Two of a kind

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Jorgen Hus and Chris Bodnar take their relationship to the next level

Ed Kapp
Sports Writer

In the game of football, one of the most important aspects of any team is the relationship between the squad’s punter and his long snapper.

Although the average fan may not realize – or care to admit – the significance of the player’s relationship, it is nevertheless crucial to almost any team’s on-field success.

Snap too low or too slow and your punter may be face-to-face with charging defenders – who would like nothing more than to disrupt the opposing team’s kicking game – before the ball can be successfully punted downfield.

If the snap is too strong or too far to either side, the punter may be in pursuit of the ball with, again, defenders looking to make a highlight-reel play at the kicker’s expense.

According to Jorgen Hus, who has been handling long-snapping duties for the University of Regina Rams over the past two seasons, it is generally bad news – at least for the kicking team – if the long snapper’s name is mentioned throughout the course of a game.

Hus, alongside Chris Bodnar – who has served as the Rams punter for the past two campaigns – have been working hard for nearly half-a-decade to ensure that Hus’ name is mentioned as little as possible.

After two years playing junior football together for the Saskatoon Hilltops and another two in the CIS, the pair from Saskatoon has done an excellent job in keeping Hus, well, anonymous on the field.

For Hus, who has snapped thousands of balls to Bodnar over the course of hundreds of hours of training and dozens of games, this is no coincidence.

Bodnar, with the help of Hus and his special teams unit, hasn’t managed to remain so anonymous, as he was named a CIS all-star for his punting in 2011.

Recognition and all-star nominations aside, it’s debatable that the biggest indicator of how good of a unit Hus and Bodnar make is that Bodnar was recently signed by the Saskatchewan Roughriders.

Although Bodnar will be attending the Roughriders camp without Hus, he nevertheless emphasized how important his long snapper – who also happens to be his best friend – has been to his progression as a punter.

“I know I couldn’t have done my job and do as well as I have if I didn’t have Jorgen,” Bodnar, 23, admitted. “If you don’t have a good long snapper, you’re not going to be able to get your punts off. I know there were certain situations this year where, if the snap wasn’t as good as it was, we would have had a lot of blocked punts.

“He makes me want to get better every day, because I know how much work he puts in on a daily-basis.”

However, Hus – who conversely acknowledged Bodnar as his best friend – is hesitant to accept too much credit for Bodnar’s success.

“I think I’ve helped him a little bit,” said Hus, 22. “I think it’s helpful to get the ball in a good spot where we can make a play on it. At the end of the day, though, he’s got to kick the ball. He’s the one doing all the work and he does a great job with it.”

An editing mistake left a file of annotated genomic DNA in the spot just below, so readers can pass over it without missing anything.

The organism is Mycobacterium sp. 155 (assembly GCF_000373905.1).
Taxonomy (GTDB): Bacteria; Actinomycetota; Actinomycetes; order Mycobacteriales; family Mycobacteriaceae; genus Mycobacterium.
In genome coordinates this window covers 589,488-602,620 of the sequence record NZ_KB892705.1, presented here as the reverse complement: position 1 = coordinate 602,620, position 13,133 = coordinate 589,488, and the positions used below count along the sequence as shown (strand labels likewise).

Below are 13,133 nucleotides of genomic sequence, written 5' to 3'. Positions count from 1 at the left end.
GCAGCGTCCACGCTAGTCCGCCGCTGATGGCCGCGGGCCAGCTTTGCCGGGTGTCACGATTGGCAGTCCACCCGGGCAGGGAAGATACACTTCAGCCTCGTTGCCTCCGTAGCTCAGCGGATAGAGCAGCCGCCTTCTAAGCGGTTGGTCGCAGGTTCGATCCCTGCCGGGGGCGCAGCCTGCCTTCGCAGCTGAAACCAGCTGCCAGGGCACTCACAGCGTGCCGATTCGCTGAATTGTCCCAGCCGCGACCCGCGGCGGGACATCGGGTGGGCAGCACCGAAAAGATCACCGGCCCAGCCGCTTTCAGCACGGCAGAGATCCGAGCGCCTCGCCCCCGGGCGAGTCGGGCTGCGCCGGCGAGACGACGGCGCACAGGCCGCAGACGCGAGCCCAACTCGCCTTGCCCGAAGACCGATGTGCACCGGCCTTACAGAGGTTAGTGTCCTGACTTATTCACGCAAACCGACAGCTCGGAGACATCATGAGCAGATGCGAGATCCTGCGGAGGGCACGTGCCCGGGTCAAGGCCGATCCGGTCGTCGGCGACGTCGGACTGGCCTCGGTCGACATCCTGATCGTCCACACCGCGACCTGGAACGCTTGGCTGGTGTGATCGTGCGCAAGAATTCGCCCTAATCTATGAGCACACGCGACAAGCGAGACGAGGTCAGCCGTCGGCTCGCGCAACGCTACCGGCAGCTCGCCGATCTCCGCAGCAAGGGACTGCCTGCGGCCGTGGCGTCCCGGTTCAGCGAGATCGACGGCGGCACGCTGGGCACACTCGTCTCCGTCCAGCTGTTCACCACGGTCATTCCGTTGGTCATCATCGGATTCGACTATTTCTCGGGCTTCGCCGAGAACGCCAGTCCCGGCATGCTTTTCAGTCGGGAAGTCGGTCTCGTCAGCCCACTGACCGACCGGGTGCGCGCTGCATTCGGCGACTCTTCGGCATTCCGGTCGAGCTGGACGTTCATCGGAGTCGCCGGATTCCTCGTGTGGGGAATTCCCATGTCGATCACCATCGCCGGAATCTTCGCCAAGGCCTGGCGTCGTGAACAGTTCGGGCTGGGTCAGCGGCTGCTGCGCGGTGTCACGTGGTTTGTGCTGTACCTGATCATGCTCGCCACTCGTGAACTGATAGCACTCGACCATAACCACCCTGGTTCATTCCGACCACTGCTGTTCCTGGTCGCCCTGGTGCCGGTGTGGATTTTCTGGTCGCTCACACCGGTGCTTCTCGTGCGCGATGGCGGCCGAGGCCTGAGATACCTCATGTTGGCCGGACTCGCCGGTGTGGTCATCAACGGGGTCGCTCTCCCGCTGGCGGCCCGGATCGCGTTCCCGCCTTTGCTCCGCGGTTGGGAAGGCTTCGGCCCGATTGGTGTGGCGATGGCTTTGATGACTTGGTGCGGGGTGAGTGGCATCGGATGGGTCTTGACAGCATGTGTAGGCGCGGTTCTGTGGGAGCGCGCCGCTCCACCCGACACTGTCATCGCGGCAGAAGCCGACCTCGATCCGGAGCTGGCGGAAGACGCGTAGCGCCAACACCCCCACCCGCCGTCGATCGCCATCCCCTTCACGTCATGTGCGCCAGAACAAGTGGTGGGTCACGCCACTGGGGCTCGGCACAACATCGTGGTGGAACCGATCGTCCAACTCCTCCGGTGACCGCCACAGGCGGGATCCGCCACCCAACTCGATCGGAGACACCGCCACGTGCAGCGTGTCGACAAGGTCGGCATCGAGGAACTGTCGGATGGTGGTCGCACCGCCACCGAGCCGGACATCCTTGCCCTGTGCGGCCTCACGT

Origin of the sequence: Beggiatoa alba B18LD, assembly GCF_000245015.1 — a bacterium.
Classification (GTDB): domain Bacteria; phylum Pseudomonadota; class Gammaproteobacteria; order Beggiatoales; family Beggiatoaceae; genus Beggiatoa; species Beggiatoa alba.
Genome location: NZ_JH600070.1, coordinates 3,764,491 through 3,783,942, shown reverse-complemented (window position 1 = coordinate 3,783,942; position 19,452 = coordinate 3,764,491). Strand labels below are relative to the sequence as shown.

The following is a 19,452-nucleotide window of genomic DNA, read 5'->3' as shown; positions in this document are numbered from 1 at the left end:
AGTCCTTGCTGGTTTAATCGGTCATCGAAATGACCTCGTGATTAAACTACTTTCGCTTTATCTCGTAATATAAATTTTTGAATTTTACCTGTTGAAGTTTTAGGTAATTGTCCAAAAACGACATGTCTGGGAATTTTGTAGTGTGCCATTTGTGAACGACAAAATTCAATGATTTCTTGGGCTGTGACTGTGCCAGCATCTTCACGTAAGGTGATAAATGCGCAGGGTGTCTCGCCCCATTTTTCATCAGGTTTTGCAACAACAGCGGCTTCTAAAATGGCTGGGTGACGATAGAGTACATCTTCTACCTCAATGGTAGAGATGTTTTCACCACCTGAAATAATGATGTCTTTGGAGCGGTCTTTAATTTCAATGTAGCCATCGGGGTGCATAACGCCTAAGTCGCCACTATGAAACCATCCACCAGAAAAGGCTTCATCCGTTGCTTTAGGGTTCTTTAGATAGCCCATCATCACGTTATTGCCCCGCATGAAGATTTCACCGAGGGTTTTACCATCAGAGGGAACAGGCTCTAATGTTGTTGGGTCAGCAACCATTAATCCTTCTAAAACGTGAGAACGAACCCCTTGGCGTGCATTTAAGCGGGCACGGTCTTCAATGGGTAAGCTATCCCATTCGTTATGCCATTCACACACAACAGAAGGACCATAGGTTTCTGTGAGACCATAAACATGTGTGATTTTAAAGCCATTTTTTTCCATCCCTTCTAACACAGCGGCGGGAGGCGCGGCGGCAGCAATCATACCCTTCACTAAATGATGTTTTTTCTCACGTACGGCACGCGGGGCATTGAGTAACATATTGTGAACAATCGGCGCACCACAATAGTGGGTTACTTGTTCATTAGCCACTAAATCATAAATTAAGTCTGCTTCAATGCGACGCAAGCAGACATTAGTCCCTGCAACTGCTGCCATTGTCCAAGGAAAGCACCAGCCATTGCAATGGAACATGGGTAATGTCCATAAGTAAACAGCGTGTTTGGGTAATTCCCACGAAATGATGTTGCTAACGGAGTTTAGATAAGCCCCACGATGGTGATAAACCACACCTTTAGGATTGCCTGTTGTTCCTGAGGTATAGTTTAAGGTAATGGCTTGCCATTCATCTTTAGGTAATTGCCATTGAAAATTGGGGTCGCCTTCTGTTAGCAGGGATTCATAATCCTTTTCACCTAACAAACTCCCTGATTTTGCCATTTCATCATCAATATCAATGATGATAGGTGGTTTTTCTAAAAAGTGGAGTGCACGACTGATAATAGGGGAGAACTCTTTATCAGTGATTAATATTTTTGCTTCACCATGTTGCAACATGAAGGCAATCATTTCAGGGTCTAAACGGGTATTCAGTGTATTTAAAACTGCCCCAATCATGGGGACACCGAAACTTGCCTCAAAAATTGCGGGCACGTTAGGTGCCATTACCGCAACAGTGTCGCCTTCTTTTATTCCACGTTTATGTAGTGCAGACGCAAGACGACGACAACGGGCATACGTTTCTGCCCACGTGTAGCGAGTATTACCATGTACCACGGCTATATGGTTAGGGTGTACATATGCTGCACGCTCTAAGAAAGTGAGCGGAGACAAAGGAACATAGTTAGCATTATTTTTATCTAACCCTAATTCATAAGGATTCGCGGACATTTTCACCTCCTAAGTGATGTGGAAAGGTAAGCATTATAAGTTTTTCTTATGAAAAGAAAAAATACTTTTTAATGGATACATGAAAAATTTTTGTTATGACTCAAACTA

“I’ve always looked at it like it’s a two-way street,” Bodnar added. “He gets better by me catching the balls for him and I get better by working on my timing with him. I think we’re both thankful for each other. We both thank each other after every workout. We both know that, at the end of the day, we couldn’t do what we do if we didn’t have each other.”

Both special teams members insisted their close relationship off the field doesn’t hurt their on-field performances.

“I think [our relationship off the field] translates onto the field in a very positive way,” Hus offered. “It adds to the whole picture. We talk about the game all the time – we’re always talking about ways to get better.”

“I see and talk to him daily,” Bodnar said with a laugh. “Maybe too much, sometimes.”

Although Bodnar’s contract with the Roughriders may signal the end of his on-field relationship with Hus, the two insist that they will continue to train with each other for as long as they can.

This winter, Hus and Bodnar intend on traveling to Arizona to train with Greg Zauner, a long-time special teams coach in the National Football League, to sharpen their skills.

If Bodnar cracks the Roughriders roster, the duo’s trip to Arizona may be their final business trip together. According to Bodnar, however, the prospect of the two working together in the professional ranks may one day be a reality.

“[Hus] has worked at it every day,” Bodnar said. “It’s something that he continually works at. He’s almost always doing a perfect job. He’s the best in the CanWest – I think he’s the best in the country – and he just continues to get better every day. He’ll work hard in the off-season and probably have one more year with the Rams before he probably turns pro…If I don’t get a snap from him ever again as a Ram, then hopefully I can find him in the CFL sometime down the road. That would be the ideal situation. I think that would be a dream come true for both of us.”

For Hus, the prospect of one day playing professionally with Bodnar sounds all right, too.

“Oh, that would be pretty sweet if it happens,” Hus said with a chuckle. “If we both go, there’s a one-in-eight chance that it could happen, so you never know.”

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